July 22, 2024
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Targeted Orthodox Student to Transfer From Rutgers Law School

An Orthodox Rutgers University law student who faced possible expulsion for doxxing a pro-Palestinian student who he claimed was circulating threatening antisemitic misinformation has transferred out of the school.

 

Yoel Ackerman will instead enroll in Florida International College of Law in Miami in the fall. He had said the Palestinian student shared an Instagram video with misinformation about Israel with the Student Bar Association (SBA).

 

The incident resulted in the SBA being suspended and then reinstated after it tried to toss Ackerman out and triggered an investigation by the university involving claims and counterclaims from students, including an investigation of Ackerman.

 

In response to the investigation, a suit was filed on Ackerman’s behalf by the Roseland law firm of Mazie Slater Katz Freeman, naming the law school, university and administrators, including law school Dean Johanna Bond, as defendants. The suit, filed in Essex County Superior Court, alleges the school subjected Ackerman to discrimination, retaliation and permitted a hostile school environment.

 

“The suit is ongoing and moving very slowly,” said co-counsel David Mazie in a phone interview, with “no real discovery” or exchange between parties about the witnesses or evidence they will present at trial having taken place with various motions remaining pending.

 

Mazie said on June 27 that a hearing in the investigation was held in the past week and he expected the results soon, but there are still issues remaining surrounding Ackerman’s record at Rutgers.

 

“As yet another victim of antisemitism at Rutgers, Mr. Ackerman will no longer continue his academic pursuits at this ‘cesspool of antisemitism,’” the law firm stated in a press release. “Surely, Mr. Ackerman will not be the last student to leave Rutgers because of its tolerance for and rewarding of students and faculty who target Jews, particularly through shameless, open support for Hamas and the October 7th atrocities.”

 

The video Ackerman shared appeared from the SBA group chat contended that Hamas did not commit the atrocities or murder the 1,200 civilians on October 7 and that Israel “staged” the massacre.

 

In a previous interview with The Jewish Link, Ackerman had said about Rutgers, “I’m not even sure what they are investigating and they’re not giving me many details.” At the time he said he had two meetings with the school authorities, which Ackerman described as “more like interrogations.”

 

The Rutgers-Newark campus has been the scene of a number of pro-Palestinian demonstrations, led by Students for Justice in Palestine (SJP), that have been vehemently anti-Israel and antisemitic. The pro-Palestinian encampment on campus was finally taken down by students early in June as police and facilities staff looked on.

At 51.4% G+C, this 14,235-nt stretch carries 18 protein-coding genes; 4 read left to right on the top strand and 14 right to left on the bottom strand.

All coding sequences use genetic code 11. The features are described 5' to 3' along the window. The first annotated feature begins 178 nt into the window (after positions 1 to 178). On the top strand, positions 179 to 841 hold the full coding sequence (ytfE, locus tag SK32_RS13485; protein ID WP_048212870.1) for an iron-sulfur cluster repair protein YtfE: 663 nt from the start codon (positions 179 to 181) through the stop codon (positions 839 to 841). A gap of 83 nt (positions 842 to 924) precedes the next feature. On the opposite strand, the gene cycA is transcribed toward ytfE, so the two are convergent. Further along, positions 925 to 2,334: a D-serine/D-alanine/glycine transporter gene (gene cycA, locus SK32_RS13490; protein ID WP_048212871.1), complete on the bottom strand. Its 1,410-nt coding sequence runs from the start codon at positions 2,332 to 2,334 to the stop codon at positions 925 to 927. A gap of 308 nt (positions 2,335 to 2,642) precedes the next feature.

A statement from Rutgers-Newark said it “engaged with the protestors about their concerns in good faith through a series of meetings” over the span of a couple of weeks and “met every one of their requests regarding the conditions and terms of negotiations, provided them every reasonable opportunity to be heard, and provided earnest, substantive, and productive responses to a large majority of their concerns.”

 

However, it said over the previous two weeks the demonstrators had “established a pattern of disengagement” that included repeated violations of university fire safety policies such as unsafe use of extension cords from university buildings, unpermitted use of open flames for cooking, ongoing defacement of property, attempting to erect a large structure on the site, violations of ID use and building access policies, intensifying and expanding the degradation of the campus environment and repeatedly delaying in-person negotiations because members of their designated negotiating team were elsewhere.

 

The last straw came when protestors made public statements indicating that they didn’t plan to honor the path forward for evaluating divestment requests, as codified for all Rutgers campuses in commitments made on May 2.

 

The university said it “did not see as appropriate” addressing three of the demonstrators’ demands: that Rutgers-Newark lobby the Newark Municipal Council on behalf of the Newark Solidarity Coalition for a Gaza cease-fire resolution; that Rutgers-Newark seek free health care services for Newark residents from Rutgers Health, which is not a part of Rutgers-Newark and already provides such services through free clinics; and that the university seek divestment from companies with ties to Israel by three other local higher education institutions: the New Jersey Institute of Technology, Essex County College and Seton Hall University.

 

Debra Rubin has had a long career in journalism writing for secular weekly and daily newspapers and Jewish publications. She most recently served as Middlesex/Monmouth bureau chief for the New Jersey Jewish News. She also worked with the media at several nonprofits, including serving as assistant public relations director of HIAS and assistant director of media relations at Yeshiva University.

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